These observations - where I look at Real Madrid’s history, its players on loan, Castilla, tactical tidbits, and other relevant thoughts - are now a regular weekly thing. All previous editions can be found here.
The evolution of Casemiro
The evolution of Casemiro may or may not be a real thing. For the past two games, it’s been very real - though we need a larger sample size to prove it over time. In the first leg of the Copa Del Rey Round of 16 clash against Sevilla, Casemiro churned out his best performance of the season. He recovered possession high up the pitch with tremendous pressing, chased Sevilla’s midfielders into the ground, provided cover for the wing-backs by doubling-up on the flanks while snuffing out passing lanes, and looked composed on the ball - more than ever.
Fans were cautious, as they should be. You wouldn’t be blamed for chalking up Casemiro’s stand-out game as an anomaly. Opposing coaches have learned that a key to breaking Real Madrid (‘break’ is a relative term, given the team just refuses to lose) is to hound Casemiro and exploit his discomfort on the ball. We’ve discussed this enough to make your brain explode. Zidane didn’t allow Sevilla to do this in the first leg, and Sampaoli’s scheme was paralyzed.
But there was always concern heading into the 2nd leg, where Casemiro would have to fight off hellfire in the Sanchez Pizjuan against a gung-ho Sevilla team that needs goals and has little to lose. Those thoughts were confirmed to start, when Sevilla launched waves of attack against a Real Madrid side that surrendered defensive structure in search of an away goal. Here, Casemiro’s eagerness to chase the ball in an ineffective press, leads him to hedge away from the midfielders in-behind him. From there, Sevilla are a few easy passes away from reaching their target and exploiting space before crossing it into Danilo. Casemiro was caught.
The nitpicking stops there. This lapse wasn’t fuelled by a Sevilla press, and both Casemiro and Kroos recovered back into their positions to get behind the ball well enough before Real Madrid eventually conceded from a cross. When the dust is settled, we can shift blame from Danilo to the gambles leading up to it, or vice versa. The team suffered from a few dominoes here.
For the 2nd consecutive game, Casemiro did a lot of good while barely putting a foot wrong, and that’s very encouraging. His play further bolsters a ridiculous depth chart and gives Zidane confidence to play nearly everyone in the squad at any point without worrying about drop-offs.
Here, Casemiro does well to make a strong tackle without committing a rash foul before recycling possession:
About 15 seconds before that, Casemiro was all the way on the left flank, receiving a pass in a tight spot before sneaking his way out of it by turning wide and sliding it to the outlet Marcelo who had cut inside.
Asensio is fun
His goal sent ripples across the universe and into various dimensions that science has yet to discover, but let’s remember his play as a whole too. He exploited open space for Real Madrid’s first goal, but he also found space when it didn’t exist. I loved this wizardry from him in the first half, where, just when everyone in Seville thought Asensio was going nowhere, he used his Spidey-sense to find Alvaro Morata from an avenue that was seemingly closed.
Another big game, another terrified Danilo
Look, I love me some Danilo - I have ever since his Porto days (throwback to my first ever football article, which is now cringeworthy to read). But on Thursday he was a disaster in so many ways. Erase his own-goal from your memory (Gabe and I talked about how he could have dealt with the cross better on Thursday night’s podcast) and things still look grim. His legs were heavy, and he looked mortified to receive a pass on many occassions before fluttering his way into a defender and ceding possession.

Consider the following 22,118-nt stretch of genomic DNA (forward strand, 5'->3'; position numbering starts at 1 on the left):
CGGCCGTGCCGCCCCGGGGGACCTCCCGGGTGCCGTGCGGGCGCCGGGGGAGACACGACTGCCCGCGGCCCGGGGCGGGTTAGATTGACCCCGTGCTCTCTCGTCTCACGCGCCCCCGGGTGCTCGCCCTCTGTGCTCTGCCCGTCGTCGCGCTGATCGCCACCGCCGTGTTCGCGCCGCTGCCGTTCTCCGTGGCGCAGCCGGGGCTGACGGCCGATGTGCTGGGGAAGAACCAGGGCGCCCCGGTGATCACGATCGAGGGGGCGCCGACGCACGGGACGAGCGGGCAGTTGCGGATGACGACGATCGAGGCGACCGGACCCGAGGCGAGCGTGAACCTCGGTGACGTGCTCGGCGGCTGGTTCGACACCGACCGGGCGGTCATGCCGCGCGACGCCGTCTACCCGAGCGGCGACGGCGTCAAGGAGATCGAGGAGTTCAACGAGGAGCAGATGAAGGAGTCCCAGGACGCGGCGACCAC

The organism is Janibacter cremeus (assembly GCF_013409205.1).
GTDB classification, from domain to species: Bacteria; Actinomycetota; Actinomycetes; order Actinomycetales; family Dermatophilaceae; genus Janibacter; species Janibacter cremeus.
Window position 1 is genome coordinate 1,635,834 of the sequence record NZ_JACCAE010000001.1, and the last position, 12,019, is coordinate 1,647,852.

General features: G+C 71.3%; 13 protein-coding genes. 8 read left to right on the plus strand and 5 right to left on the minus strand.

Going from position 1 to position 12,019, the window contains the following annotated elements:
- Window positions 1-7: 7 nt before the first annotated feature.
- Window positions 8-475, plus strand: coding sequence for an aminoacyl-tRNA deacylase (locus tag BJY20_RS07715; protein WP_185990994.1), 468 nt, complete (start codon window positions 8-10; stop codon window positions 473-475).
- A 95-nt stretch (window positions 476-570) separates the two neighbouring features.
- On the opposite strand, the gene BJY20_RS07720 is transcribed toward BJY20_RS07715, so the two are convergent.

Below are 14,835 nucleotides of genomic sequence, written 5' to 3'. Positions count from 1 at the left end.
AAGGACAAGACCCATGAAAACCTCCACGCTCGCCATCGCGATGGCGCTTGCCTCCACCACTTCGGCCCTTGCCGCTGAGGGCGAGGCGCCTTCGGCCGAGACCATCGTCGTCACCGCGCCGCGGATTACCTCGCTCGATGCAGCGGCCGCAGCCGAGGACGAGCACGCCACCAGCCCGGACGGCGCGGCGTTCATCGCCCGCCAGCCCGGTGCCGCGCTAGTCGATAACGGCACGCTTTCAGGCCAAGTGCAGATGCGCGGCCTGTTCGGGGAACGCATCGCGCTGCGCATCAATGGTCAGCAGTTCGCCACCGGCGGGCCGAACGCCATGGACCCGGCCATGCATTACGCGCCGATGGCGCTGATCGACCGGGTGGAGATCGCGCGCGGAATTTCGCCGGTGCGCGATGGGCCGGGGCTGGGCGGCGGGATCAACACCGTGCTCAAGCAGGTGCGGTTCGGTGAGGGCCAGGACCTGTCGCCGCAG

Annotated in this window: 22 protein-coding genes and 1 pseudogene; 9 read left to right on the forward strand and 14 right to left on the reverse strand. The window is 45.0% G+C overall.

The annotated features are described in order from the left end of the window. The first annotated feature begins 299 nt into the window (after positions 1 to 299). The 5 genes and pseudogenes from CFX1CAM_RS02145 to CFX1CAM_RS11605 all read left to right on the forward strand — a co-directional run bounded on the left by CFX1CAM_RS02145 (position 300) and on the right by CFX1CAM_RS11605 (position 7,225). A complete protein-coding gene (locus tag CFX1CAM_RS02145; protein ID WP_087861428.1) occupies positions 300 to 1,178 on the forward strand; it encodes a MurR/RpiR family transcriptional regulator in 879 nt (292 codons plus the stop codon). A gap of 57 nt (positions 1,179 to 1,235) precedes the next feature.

Here, a clumsy touch is bailed out by a foul:
Danilo is a fine player, by the way. But something psychological has gotten in the way of his first touch, blitzing runs, and thunderbolt belters from 40 yards - particularly in big games. He looks solid in general matches when acting as a band-aid for Carvajal and Marcelo, but is visibly unnerved when the stakes are high. Some players are great when suiting up their boots for other colours, like Asier Illaramendi who always looked, and still looks like a serviceable player for Real Sociedad. Maybe, just maybe Danilo is of the same mould and needs a different ambiance to succeed.
Hey, while we’re at it, I did enjoy this sequence when Danilo and Lucas pressed efficiently on the flank:
Almost everyone who tried to convince you that Martin Odegaard was a bust two years ago is still trying to do so without any kind of shame or moral compass. Just yesterday, BeIn released an embarrassing video which deemed Odegaard a ‘failed galactico’. This week, AS also wrote a piece on Odegaard’s ‘failures’. There is a strong chance none of these journalists have the pure joy of watching Odegaard week-in week-out. If I’m wrong and they do actually study him that way, they’re wildly off the mark.
We need to hold ourselves to a higher standard of journalism. You can get clicks without spreading lies. pic.twitter.com/NXY0fDGSmE— Kiyan Sobhani (@KiyanSo) January 12, 2017
Our man Sam Sharpe does terrific work to cover Castilla, and he wrote a more objective take on him in December. To summarize, Odegaard is just fine. He’s 18 (!), is a huge part of Castilla, has looked very sharp when called up to the first team, and is very much on course to meet his developmental goals. His departure leaves a huge hole in Castilla. Sam and I will be watching Odegaard regularly with Heerenveen (along with continually keeping tabs on Marcos, Diego, Jesus, Borja, and Castilla), and will provide you with podcasts and regular updates on those wonderful kids coming through.